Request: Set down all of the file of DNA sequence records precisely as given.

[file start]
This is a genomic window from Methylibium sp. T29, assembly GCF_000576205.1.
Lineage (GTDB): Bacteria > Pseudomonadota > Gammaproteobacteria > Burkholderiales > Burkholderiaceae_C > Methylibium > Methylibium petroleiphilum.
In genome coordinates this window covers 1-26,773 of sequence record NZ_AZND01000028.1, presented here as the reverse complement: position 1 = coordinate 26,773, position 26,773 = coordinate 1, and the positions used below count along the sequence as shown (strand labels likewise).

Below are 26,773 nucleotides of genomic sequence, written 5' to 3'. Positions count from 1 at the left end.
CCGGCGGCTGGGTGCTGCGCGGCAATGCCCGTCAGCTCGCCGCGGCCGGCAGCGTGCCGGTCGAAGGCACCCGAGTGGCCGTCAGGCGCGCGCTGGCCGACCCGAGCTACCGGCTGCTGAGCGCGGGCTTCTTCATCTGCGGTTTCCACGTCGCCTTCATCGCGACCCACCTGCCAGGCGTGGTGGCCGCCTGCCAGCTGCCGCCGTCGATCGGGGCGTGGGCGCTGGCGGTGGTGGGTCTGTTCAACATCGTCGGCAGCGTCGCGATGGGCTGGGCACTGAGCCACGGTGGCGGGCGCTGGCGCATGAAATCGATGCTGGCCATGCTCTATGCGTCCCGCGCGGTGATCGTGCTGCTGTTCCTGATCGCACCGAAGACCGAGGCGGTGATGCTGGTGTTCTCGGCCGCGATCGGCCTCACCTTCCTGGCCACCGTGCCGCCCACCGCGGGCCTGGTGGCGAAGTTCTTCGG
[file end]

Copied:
This is a genomic window from Methylibium sp. T29, assembly GCF_000576205.1.
Lineage (GTDB): Bacteria > Pseudomonadota > Gammaproteobacteria > Burkholderiales > Burkholderiaceae_C > Methylibium > Methylibium petroleiphilum.
In genome coordinates this window covers 1-26,773 of sequence record NZ_AZND01000028.1, presented here as the reverse complement: position 1 = coordinate 26,773, position 26,773 = coordinate 1, and the positions used below count along the sequence as shown (strand labels likewise).

Below are 26,773 nucleotides of genomic sequence, written 5' to 3'. Positions count from 1 at the left end.
CCGGCGGCTGGGTGCTGCGCGGCAATGCCCGTCAGCTCGCCGCGGCCGGCAGCGTGCCGGTCGAAGGCACCCGAGTGGCCGTCAGGCGCGCGCTGGCCGACCCGAGCTACCGGCTGCTGAGCGCGGGCTTCTTCATCTGCGGTTTCCACGTCGCCTTCATCGCGACCCACCTGCCAGGCGTGGTGGCCGCCTGCCAGCTGCCGCCGTCGATCGGGGCGTGGGCGCTGGCGGTGGTGGGTCTGTTCAACATCGTCGGCAGCGTCGCGATGGGCTGGGCACTGAGCCACGGTGGCGGGCGCTGGCGCATGAAATCGATGCTGGCCATGCTCTATGCGTCCCGCGCGGTGATCGTGCTGCTGTTCCTGATCGCACCGAAGACCGAGGCGGTGATGCTGGTGTTCTCGGCCGCGATCGGCCTCACCTTCCTGGCCACCGTGCCGCCCACCGCGGGCCTGGTGGCGAAGTTCTTCGG